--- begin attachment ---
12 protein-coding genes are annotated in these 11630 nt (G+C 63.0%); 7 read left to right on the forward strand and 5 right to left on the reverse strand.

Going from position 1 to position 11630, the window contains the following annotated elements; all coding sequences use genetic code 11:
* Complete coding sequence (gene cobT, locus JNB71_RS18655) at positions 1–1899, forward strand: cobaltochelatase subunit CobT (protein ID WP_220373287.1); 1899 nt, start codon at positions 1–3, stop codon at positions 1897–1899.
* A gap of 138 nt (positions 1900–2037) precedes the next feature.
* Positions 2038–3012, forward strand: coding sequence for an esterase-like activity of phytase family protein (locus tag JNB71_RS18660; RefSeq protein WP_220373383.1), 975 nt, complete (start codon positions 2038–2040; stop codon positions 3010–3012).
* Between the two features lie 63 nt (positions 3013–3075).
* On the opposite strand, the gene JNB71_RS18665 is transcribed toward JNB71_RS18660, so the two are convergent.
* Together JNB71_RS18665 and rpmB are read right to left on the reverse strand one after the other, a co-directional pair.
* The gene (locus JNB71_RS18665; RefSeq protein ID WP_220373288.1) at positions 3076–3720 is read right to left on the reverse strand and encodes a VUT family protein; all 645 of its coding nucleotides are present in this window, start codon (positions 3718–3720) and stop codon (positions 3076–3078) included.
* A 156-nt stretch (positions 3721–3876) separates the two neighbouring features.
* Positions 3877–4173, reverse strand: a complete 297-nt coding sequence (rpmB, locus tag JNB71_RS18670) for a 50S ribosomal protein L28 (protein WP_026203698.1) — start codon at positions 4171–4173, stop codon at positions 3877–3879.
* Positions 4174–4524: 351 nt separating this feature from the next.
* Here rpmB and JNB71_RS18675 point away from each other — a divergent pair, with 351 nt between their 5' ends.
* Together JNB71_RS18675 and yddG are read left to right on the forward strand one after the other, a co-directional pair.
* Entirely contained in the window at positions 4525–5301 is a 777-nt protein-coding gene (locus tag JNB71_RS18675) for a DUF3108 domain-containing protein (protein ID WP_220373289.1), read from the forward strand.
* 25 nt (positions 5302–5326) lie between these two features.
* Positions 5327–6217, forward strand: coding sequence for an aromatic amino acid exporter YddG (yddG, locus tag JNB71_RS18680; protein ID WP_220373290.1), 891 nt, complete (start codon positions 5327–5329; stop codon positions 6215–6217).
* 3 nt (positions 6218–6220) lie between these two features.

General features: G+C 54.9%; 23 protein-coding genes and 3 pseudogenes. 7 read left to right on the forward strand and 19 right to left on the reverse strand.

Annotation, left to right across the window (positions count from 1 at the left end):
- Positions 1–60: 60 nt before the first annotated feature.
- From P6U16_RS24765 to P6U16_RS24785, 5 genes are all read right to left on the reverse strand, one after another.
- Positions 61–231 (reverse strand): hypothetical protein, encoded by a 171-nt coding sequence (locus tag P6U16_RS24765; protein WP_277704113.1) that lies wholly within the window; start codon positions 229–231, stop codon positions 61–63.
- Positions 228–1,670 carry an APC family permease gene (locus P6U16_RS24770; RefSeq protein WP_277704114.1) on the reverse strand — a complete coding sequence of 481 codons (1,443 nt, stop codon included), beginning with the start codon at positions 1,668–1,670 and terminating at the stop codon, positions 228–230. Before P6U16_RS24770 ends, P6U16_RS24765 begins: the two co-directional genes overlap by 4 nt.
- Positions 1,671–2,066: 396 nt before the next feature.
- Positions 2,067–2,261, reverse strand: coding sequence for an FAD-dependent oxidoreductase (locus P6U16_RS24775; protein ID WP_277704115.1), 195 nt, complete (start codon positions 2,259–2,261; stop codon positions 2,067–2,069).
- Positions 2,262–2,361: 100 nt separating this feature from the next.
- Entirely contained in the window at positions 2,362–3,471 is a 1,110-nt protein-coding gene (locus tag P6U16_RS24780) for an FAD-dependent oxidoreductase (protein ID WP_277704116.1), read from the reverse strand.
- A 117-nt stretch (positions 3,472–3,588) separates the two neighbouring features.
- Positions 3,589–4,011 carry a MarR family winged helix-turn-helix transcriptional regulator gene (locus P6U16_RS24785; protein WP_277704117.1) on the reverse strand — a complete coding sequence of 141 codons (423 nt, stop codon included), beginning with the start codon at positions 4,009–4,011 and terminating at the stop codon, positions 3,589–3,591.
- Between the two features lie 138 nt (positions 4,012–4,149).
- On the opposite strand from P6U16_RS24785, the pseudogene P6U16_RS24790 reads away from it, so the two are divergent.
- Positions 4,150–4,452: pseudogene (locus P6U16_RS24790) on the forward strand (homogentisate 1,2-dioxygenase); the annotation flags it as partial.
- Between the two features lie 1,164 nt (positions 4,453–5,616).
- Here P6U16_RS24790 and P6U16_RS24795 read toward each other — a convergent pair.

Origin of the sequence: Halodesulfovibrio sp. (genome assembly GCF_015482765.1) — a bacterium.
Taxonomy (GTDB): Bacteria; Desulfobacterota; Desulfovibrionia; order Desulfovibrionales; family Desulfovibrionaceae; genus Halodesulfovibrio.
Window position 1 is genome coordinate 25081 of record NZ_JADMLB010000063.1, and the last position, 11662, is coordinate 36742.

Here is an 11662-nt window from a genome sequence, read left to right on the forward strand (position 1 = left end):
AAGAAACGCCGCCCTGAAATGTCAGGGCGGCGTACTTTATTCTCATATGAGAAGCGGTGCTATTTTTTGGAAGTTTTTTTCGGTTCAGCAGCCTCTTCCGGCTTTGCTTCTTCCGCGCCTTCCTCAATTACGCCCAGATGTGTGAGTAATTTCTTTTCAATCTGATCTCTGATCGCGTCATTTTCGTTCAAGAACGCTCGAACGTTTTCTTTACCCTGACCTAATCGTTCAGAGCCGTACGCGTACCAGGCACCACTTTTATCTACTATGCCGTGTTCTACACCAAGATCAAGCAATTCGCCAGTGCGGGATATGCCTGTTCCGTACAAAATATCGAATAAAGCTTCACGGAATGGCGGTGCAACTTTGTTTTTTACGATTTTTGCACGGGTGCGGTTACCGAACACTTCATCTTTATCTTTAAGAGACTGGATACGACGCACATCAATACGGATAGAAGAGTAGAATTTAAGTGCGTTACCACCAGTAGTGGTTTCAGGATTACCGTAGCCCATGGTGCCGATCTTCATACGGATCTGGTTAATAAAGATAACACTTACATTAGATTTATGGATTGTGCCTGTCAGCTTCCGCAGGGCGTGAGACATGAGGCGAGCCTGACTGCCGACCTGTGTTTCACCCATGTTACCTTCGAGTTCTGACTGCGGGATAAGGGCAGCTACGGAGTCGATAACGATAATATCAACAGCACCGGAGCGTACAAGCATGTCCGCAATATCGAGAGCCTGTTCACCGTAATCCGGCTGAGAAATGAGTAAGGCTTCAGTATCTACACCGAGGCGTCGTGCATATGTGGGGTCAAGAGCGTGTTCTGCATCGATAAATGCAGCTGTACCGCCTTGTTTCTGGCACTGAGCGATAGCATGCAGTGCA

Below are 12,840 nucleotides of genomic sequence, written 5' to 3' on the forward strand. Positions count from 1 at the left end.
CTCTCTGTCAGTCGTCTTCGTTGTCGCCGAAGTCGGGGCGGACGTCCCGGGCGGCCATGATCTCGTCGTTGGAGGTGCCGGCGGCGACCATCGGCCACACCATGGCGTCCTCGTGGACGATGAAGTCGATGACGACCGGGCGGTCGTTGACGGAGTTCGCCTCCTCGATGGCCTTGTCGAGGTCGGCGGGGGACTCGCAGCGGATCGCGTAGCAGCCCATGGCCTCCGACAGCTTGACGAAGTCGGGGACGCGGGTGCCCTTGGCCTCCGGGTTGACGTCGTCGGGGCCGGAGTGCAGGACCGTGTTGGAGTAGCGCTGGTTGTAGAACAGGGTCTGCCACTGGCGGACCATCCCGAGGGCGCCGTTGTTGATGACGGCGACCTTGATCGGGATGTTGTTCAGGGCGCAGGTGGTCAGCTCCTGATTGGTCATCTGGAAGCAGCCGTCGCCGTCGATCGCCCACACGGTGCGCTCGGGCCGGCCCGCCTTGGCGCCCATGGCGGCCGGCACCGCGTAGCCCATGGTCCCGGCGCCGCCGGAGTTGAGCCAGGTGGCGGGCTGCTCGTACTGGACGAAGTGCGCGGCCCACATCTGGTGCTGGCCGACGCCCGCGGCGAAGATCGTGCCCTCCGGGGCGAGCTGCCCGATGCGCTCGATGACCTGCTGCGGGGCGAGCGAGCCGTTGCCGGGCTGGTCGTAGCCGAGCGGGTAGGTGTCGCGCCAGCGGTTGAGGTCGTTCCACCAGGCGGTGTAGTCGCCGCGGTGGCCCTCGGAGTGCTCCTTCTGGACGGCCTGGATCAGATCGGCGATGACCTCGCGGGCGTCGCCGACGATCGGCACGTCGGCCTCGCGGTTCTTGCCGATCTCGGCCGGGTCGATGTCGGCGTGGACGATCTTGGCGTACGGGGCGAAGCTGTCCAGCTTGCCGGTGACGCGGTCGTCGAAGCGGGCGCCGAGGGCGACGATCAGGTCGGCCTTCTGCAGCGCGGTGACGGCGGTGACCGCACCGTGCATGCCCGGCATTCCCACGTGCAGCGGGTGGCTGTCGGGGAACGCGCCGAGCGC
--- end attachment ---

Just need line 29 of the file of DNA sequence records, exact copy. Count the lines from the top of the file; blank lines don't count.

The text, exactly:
- A 117-nt stretch (positions 3,472–3,588) separates the two neighbouring features.